Regarding the studies related to the modeling of passengers’ behaviors, Uematsu et al. [4], Landex et al. [5], Dollevoet et al. [6], Jian et al. [7], Iwakura et al. [8], Kobayashi et al. [9] [10], Kunimatsu et al. [11], Corman [12] and König et al. [13] developed their original simulation models and conducted train delay simulations. Additionally, Kanai et al. [14] proposed an optimal train delays management from passengers’ viewpoints considering the whole railway network. Börjesson et al. [15] investigated how passengers on long-distance trains value unexpected delays relative to scheduled travel time and travel cost. Sato et al. [16] formulated the timetable rescheduling problem as a Mixed Integer Programming (MIP) problem and introduced a timetable rescheduling algorithm that outputs a rescheduling plan minimizing further inconvenience to the passengers caused by the disruption. Robenek et al. [17] analyzed and improved the current planning process of the passenger railway service in light of the recent railway market changes, in order to introduce the passenger centric train timetabling problem. Li et al. [18] analyzed passengers’ alternative choices and the corresponding influence mechanism with train delay in detail. Xu et al. [19] proposed the last train delay management especially for serious effect on transfer passengers’ regular trips, using bi-objective Mixed Integer Programming (MIP) model and Genetic Algorithm (GA). Yap et al. [20] propose a supervised learning approach to predict multiple types of disruption occurrence at different stations of a public transport network and measure the impacts on passenger delays.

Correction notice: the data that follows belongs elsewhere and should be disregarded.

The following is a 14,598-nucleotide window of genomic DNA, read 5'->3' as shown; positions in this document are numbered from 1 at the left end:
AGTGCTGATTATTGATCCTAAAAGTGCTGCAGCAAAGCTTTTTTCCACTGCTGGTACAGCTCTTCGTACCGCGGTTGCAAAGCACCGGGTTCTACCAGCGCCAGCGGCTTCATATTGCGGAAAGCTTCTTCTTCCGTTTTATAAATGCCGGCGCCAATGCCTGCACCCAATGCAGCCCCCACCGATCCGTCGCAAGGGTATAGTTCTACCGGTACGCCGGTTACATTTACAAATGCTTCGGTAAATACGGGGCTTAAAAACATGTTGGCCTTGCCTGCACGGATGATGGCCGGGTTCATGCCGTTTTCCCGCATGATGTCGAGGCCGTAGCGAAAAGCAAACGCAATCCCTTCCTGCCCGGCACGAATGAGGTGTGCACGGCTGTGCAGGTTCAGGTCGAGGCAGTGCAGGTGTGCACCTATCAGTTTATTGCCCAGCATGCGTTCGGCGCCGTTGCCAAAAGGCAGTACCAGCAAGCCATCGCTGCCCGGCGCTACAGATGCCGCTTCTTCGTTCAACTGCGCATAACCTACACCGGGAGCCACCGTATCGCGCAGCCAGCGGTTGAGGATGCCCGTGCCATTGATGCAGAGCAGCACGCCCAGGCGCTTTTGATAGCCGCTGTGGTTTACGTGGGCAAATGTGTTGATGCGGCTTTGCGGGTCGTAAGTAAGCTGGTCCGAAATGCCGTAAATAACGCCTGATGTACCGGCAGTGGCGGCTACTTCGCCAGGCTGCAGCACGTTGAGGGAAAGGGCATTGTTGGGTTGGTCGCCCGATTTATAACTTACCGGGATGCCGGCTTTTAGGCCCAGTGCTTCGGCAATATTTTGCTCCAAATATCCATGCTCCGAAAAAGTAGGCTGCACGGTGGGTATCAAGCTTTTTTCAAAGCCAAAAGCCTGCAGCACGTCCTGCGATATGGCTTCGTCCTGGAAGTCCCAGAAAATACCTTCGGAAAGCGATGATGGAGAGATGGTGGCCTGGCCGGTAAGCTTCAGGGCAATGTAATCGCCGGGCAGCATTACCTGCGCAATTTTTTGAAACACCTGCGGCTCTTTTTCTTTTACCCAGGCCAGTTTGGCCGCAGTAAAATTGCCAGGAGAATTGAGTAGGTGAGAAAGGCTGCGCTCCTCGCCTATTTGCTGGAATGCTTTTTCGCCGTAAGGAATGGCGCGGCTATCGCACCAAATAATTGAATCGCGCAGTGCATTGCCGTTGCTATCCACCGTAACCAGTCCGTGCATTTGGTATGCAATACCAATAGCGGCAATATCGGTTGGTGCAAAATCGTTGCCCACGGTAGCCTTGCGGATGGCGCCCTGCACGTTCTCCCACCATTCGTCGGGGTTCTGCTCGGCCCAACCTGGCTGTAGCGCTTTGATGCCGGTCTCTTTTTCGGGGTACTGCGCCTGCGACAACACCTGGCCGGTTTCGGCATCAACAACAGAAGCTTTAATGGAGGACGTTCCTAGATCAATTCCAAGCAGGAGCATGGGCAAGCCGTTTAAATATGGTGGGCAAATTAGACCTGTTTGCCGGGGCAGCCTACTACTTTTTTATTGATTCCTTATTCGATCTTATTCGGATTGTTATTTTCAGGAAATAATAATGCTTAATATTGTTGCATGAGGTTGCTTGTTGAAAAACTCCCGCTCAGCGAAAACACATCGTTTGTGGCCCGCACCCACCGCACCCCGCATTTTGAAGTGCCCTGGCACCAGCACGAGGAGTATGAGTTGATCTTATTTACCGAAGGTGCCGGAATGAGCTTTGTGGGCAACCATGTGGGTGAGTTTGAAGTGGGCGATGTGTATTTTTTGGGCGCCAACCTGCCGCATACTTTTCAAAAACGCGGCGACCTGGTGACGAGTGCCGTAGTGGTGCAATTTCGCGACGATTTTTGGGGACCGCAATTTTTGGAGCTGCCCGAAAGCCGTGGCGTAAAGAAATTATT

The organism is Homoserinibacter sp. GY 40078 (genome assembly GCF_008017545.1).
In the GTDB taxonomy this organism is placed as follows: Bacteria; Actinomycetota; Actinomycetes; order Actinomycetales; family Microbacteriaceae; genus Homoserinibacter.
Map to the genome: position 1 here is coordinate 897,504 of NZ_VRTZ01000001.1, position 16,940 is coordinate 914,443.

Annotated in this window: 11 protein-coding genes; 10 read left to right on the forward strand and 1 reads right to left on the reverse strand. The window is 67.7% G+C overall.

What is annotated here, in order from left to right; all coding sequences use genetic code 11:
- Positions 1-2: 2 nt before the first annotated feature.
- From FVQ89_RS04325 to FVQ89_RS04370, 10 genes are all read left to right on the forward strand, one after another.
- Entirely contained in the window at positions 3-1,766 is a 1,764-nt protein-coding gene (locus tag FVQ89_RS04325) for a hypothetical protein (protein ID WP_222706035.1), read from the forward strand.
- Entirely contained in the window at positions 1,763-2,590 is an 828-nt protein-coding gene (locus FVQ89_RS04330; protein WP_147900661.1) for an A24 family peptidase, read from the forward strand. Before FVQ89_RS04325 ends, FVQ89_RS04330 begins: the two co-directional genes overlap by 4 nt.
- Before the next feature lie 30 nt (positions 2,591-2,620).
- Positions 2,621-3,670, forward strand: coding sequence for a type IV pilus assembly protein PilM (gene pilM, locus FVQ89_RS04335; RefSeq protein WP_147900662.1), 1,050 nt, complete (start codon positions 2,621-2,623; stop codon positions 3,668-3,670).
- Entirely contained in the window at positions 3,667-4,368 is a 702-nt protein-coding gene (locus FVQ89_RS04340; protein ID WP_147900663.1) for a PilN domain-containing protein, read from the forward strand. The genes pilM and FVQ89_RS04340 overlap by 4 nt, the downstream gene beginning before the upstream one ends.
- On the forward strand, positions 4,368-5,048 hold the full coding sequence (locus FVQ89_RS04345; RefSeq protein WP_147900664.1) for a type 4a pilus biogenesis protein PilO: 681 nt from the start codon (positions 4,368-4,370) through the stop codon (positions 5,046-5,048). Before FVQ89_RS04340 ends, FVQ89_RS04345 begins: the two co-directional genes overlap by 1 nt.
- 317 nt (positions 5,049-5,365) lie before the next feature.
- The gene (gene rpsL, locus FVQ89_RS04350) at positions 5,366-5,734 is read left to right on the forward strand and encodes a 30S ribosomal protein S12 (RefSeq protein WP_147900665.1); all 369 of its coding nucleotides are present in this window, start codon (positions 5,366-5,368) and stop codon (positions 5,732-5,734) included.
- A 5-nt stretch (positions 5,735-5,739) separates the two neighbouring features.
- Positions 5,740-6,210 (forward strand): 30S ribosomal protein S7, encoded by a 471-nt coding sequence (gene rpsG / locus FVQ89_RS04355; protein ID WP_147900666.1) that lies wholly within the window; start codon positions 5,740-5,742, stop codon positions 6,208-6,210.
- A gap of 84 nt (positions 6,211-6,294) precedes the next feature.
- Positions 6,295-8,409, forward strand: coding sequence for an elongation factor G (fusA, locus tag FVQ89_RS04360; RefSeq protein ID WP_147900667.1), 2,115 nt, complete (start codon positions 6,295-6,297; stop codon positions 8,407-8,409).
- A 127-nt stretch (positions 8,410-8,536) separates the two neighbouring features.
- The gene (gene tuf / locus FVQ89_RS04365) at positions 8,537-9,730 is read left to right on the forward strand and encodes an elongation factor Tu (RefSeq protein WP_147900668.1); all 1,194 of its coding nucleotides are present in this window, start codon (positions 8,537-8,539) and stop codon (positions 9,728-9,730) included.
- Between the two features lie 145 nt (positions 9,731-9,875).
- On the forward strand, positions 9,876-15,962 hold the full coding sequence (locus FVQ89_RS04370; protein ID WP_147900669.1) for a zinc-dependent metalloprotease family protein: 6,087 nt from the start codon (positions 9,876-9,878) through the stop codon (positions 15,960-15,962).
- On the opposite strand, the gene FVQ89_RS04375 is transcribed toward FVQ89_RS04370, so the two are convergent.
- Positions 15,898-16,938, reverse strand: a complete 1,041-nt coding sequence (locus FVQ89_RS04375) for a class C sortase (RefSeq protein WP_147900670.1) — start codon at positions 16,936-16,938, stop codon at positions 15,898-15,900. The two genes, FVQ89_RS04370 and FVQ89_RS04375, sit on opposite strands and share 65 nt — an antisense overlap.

Regarding the studies related to the characteristics of train delays focusing on specific lines and train lines networks, in Japan, Kariyazaki et al. [21] [22] [23] [24], Yamamura [25] [26], Miyazaki et al. [27], Kobayashi et al. [28] and Ohshima et al. [29] conducted current state analyses of train delays and its expansions in order to clearly gasp the actual conditions in the metropolitan area. The above studies also identified the characteristics of train delays using data related to urban railways in the metropolitan area. In other countries, Goverde [30] and Corman et al. [31] computed the propagation of initial delays over a periodic railway timetable and the domino effect of secondary delays over the entire network in the Netherlands. Dingler et al. [32] determined the cause of train delays making extensive use of a simulation tool known as rail traffic controller (RTC) in the United States (U.S.). Cule et al. [33] adapted and applied the state-of-the-art techniques for mining frequent episodes to the specific problem, in order to reveal the hidden patterns of trains passing under the knock-on delay in Belgium. Liu et al. [34] conducted statistical analyses to examine the effects of accident cause, type of track, and derailment speed in the U.S. Bergström et al. [35] addressed the lack of reliability within the Swedish rail network by identifying passenger train delay distributions. Markovića et al. [36] proposed machine learning models that capture the relation between passenger train arrival delays and various characteristics of a railway system in Serbia. Wen et al. [37] conducted statistical analysis on primary delays in the Wuhan-Guangzhou high-speed railway (HSR). Mussanov et al. [38] described the train delays performance of different train types under combinations of structured and flexible operations on single-track railway lines in North America. Onet et al. [39] developed a data-driven Train Delay Prediction System (TDPS) for the Italian railway network which exploits the most recent big data technologies, learning algorithms and statistical tools. Arshad et al. [40] presented the prediction of train delay in Indian Railways through machine learning techniques. Wang et al. [41] collected and analyzed a three-month dataset of weather, train delay and train schedule records in order to understand the patterns of delays and to predict delay time of the Beijing-Guangzhou railway. Huang et al. [42] [43] developed Deep Learning (DL) approach to predict train delays in the railway networks in China and the Netherlands. Huang et al. [44] proposed a hybrid model to predict the main consequences of disruptions and disturbances during train operations, targeting Wuhan-Guangzhou and Xiamen-Shenzhen HSR lines. Mohd et al. [45] developed a machine learning model to predict the delay in the arrival of trains combining previous train delay data and weather data in India.